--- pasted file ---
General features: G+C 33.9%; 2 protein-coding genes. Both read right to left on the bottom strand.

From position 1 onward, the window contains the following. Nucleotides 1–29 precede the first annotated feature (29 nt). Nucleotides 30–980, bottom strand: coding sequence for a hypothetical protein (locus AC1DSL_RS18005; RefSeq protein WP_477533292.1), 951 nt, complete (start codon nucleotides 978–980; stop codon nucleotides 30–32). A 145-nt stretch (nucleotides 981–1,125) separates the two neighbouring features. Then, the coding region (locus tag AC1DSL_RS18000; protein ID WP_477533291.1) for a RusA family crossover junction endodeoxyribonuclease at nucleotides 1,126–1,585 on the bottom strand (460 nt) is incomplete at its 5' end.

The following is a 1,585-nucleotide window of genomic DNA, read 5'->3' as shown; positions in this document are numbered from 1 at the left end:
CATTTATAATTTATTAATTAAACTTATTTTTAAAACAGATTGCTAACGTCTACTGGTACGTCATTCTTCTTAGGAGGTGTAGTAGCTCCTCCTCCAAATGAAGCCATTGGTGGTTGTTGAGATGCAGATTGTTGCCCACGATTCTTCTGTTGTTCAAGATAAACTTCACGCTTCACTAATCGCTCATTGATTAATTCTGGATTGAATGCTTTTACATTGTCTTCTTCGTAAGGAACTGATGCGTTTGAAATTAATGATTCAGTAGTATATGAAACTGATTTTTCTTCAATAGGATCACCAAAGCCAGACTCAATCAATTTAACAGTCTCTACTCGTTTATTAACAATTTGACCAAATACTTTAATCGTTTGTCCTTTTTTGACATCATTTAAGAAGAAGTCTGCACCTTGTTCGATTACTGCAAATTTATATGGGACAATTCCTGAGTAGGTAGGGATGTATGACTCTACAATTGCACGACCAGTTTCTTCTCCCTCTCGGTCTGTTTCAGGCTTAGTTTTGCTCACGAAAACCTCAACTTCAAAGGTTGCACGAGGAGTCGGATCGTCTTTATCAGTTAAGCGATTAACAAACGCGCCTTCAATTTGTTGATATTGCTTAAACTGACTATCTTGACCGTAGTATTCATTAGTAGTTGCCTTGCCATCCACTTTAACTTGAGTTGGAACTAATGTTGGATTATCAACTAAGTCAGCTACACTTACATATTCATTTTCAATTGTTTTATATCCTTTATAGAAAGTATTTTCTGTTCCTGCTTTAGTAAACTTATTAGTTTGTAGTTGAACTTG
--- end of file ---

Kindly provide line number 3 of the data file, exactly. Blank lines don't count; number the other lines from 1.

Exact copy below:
The following is a 1,585-nucleotide window of genomic DNA, read 5'->3' as shown; positions in this document are numbered from 1 at the left end: